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A mental health overhaul is in the works in rural Minnesota

Wadena County is among a number of area counties focused on loosening the grip mental illness has on the area.

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Action steps are taking place to fulfill some of the areas of need identified by a Greater State of Mind gathering in 2021.
Image contributed by Region 5+ Mental Health Initiative
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WADENA, Minn. — A move to more proactive programming is hoped to turn the tide of mental health problems plaguing several rural counties in central Minnesota.

Wadena County Human Services Director Jennifer Westrum offered several items to Wadena County Commissioners on Aug. 16, all bent on being proactive rather than reactive to situations that keep arising with mental health.

Top of the list was the recent decision to hire a mental health coordinator who will be working in Wadena, Crow Wing, Morrison and Todd counties to help identify initiatives to pull the area out of this crisis. Based upon the 2021 Greater State of Mind Project brought together by the Region 5+ Mental Health Initiative , this is a needed position which will focus on expanding the availability of mental health resources for residents. The coordinator will be an employee of Sourcewell and will begin in late 2022 or early 2023.

Life skills training

Another is the work being done by Wadena County Human Service staff Madi Lausten and Carlie Reading for at-risk youth in the county. They secured funding for the program through the Family Services Collaborative in order to offer a five-week program focused on life skills in youth. There were nine young people from throughout the county who participated in the initial programming and about five that were able to attend regularly. Lausten said some of that had to do with transportation.

The LIFE 101 Program provides education and support to at-risk youth while simultaneously using local resources and connecting the youth with community partners. The LIFE 101 program works to help youth develop independent living skills, which is an evidence-based intervention supported by state and local child welfare initiatives. Providing youth with independent living skills helps to promote success in adulthood and prepare them for life’s challenges, thus reducing the likelihood of youth encountering difficulties in the future. The hope is that youth will have a decreased need to access “rescue services” in the future as well by learning how to more effectively navigate the adult world.

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Jennifer Westrum, Wadena County Human Services director. Submitted photo

“Wadena County Human Services Child Protection and Children’s Mental Health teams have noticed a need for a local independent living skills (ILS) program for the teenage clients we serve in our area,” according to documents shared by Westrum. “Currently, the closest available ILS program is hosted in Brainerd, Minnesota, which poses a transportation and logistical barrier for many of the families we serve. By hosting an ILS program in our county, we are hoping to reach more youth who might not otherwise have the same opportunities to learn independent living skills that will serve them into adulthood.”

The program aims to assist youth in learning how to build healthy relationships, live a healthy lifestyle, learn to keep themselves safe, and successfully navigate the nuances of the adult world. This program has funding for three more rounds and can take up to 16 per round.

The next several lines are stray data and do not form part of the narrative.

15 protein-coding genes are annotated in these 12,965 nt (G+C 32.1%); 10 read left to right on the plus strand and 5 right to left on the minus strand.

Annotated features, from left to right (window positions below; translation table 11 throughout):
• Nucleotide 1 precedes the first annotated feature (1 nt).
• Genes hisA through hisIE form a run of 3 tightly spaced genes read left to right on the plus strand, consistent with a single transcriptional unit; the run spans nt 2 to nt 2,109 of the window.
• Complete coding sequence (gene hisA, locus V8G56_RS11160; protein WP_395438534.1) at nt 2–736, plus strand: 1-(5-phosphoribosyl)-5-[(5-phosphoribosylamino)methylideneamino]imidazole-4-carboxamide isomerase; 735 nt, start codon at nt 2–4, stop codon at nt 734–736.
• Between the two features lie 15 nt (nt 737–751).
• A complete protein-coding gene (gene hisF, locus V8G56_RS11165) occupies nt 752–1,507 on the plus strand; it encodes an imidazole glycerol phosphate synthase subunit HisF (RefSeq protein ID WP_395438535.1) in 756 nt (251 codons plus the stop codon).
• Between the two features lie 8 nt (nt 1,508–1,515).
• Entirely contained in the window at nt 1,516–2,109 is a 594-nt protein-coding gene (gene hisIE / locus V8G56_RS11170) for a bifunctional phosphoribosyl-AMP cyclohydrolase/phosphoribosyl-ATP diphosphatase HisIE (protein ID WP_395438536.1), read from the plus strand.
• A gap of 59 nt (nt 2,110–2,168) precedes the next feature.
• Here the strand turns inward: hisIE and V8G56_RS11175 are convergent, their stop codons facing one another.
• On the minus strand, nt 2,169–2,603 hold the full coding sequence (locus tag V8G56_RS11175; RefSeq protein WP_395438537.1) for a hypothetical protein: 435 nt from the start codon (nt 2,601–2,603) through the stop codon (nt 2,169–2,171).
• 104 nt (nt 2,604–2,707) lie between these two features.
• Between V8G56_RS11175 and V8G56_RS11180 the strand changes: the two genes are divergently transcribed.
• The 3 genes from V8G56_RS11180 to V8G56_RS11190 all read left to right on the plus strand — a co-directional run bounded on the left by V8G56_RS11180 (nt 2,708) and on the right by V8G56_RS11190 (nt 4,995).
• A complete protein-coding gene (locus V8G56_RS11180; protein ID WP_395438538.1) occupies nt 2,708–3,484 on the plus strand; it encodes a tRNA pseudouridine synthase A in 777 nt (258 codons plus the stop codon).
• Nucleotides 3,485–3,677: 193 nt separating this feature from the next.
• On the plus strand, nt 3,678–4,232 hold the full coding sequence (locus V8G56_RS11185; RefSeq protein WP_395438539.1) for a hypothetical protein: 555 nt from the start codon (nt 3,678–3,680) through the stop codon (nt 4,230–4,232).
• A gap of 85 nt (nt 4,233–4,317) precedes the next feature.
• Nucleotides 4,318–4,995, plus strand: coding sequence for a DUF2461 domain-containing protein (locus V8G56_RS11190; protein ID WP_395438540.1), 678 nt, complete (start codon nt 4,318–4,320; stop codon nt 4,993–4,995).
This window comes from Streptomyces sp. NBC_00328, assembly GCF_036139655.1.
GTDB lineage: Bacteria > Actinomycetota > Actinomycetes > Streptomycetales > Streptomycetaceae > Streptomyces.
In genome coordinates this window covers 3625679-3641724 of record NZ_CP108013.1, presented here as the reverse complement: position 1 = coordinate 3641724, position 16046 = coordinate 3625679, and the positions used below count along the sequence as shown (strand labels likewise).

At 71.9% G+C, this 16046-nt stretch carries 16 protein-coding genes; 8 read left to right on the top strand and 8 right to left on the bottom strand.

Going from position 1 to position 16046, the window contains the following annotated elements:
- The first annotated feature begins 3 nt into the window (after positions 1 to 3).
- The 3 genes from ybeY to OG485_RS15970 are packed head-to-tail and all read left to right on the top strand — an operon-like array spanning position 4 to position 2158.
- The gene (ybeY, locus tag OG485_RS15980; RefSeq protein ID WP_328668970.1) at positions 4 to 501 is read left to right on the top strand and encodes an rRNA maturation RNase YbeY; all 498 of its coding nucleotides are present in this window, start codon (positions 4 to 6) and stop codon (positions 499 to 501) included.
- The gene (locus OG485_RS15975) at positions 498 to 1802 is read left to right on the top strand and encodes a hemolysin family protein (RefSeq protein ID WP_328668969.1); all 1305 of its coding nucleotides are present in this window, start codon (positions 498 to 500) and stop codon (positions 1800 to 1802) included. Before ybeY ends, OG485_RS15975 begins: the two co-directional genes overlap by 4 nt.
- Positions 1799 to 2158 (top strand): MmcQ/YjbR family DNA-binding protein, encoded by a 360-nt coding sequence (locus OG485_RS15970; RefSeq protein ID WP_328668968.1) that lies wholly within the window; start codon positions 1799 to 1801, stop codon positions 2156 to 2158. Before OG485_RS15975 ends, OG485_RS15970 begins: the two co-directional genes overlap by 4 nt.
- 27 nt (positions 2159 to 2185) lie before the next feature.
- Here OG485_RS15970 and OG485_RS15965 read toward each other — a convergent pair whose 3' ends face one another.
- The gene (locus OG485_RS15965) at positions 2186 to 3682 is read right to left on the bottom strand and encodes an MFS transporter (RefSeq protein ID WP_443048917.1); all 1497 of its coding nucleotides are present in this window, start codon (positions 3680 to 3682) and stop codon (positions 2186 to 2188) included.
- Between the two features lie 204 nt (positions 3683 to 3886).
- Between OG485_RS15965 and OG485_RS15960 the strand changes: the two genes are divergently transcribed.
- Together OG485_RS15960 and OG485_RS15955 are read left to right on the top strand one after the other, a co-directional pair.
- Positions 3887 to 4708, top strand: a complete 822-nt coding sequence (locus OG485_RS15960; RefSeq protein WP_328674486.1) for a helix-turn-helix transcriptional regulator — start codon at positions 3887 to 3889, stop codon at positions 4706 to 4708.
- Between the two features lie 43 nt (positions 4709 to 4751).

Staff shortages, lack of beds

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One area that does not have an immediate remedy is the matter of the county paying for use of a bed at a Child and Adolescent Behavioral Health Hospital when the patient does not meet criteria to have state funding pay for their stay there. Normally the individual would be moved out to a site requiring less acute services at a far lower cost. But staffing shortages have limited availability of beds.

“There just are no beds to discharge this child too,” Westrum said.

In this situation, the county has run into problems where costs start adding up very quickly when the bed is costing $2,000-plus per day for an individual to stay there. Westrum indicated that several local staff and one from the cities took on a national search of beds in 35 states that could take this individual, keeping in mind that they have to be visited by county staff on a regular basis, so they cannot be too far out of reach or it may create another undue cost. No bed could be found.

Prior to the pandemic, discharging residents from one level of care to another was difficult. Since the onset of the pandemic, it has become nearly impossible to find an appropriate discharge placement. This is caused by either staffing shortages or staffing being out due to illness.

In these cases, the patient no longer needs the same acute level of care that put them into the bed, yet they still need a place to go prior to being discharged home.

“I believe we have done everything in our power to get them into a lower level of care,” Westrum said. “Once moved into a group home setting the county would no longer be paying for this.”

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At the time of the meeting the individual had been receiving care for 20 days at a rate of about $2,400 a day. That’s a cost billed to Wadena County, and a cost no one budgets for or can plan for.
What would help to reduce this type of circumstance from being needed, leaders say, is more work done in the home of the mentally ill.

He's a writer, editor, photographer, truth seeker and promoter of the Wadena area.
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